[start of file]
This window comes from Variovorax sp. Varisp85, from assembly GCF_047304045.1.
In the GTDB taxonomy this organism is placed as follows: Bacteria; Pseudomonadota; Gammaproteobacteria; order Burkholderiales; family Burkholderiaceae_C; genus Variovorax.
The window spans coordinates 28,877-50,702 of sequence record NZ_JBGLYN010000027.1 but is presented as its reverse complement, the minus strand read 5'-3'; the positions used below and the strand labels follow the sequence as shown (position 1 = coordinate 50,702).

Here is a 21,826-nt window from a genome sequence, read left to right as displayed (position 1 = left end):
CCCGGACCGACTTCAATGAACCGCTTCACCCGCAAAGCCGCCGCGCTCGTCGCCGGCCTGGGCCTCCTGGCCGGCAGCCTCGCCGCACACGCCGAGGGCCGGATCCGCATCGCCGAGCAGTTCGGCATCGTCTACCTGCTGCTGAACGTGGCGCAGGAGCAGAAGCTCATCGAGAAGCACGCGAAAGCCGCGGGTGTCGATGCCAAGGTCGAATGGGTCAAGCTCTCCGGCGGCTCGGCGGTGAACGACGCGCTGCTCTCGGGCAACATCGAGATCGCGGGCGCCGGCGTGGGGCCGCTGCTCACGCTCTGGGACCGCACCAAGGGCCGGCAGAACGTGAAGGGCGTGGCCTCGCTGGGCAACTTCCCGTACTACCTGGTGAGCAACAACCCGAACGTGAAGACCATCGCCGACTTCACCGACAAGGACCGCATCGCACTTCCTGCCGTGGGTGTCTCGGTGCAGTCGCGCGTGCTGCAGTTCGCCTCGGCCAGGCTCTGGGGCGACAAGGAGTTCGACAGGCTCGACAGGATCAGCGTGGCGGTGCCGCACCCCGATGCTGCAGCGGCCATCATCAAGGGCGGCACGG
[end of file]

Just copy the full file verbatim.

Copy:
This window comes from Variovorax sp. Varisp85, from assembly GCF_047304045.1.
In the GTDB taxonomy this organism is placed as follows: Bacteria; Pseudomonadota; Gammaproteobacteria; order Burkholderiales; family Burkholderiaceae_C; genus Variovorax.
The window spans coordinates 28,877-50,702 of sequence record NZ_JBGLYN010000027.1 but is presented as its reverse complement, the minus strand read 5'-3'; the positions used below and the strand labels follow the sequence as shown (position 1 = coordinate 50,702).

Here is a 21,826-nt window from a genome sequence, read left to right as displayed (position 1 = left end):
CCCGGACCGACTTCAATGAACCGCTTCACCCGCAAAGCCGCCGCGCTCGTCGCCGGCCTGGGCCTCCTGGCCGGCAGCCTCGCCGCACACGCCGAGGGCCGGATCCGCATCGCCGAGCAGTTCGGCATCGTCTACCTGCTGCTGAACGTGGCGCAGGAGCAGAAGCTCATCGAGAAGCACGCGAAAGCCGCGGGTGTCGATGCCAAGGTCGAATGGGTCAAGCTCTCCGGCGGCTCGGCGGTGAACGACGCGCTGCTCTCGGGCAACATCGAGATCGCGGGCGCCGGCGTGGGGCCGCTGCTCACGCTCTGGGACCGCACCAAGGGCCGGCAGAACGTGAAGGGCGTGGCCTCGCTGGGCAACTTCCCGTACTACCTGGTGAGCAACAACCCGAACGTGAAGACCATCGCCGACTTCACCGACAAGGACCGCATCGCACTTCCTGCCGTGGGTGTCTCGGTGCAGTCGCGCGTGCTGCAGTTCGCCTCGGCCAGGCTCTGGGGCGACAAGGAGTTCGACAGGCTCGACAGGATCAGCGTGGCGGTGCCGCACCCCGATGCTGCAGCGGCCATCATCAAGGGCGGCACGG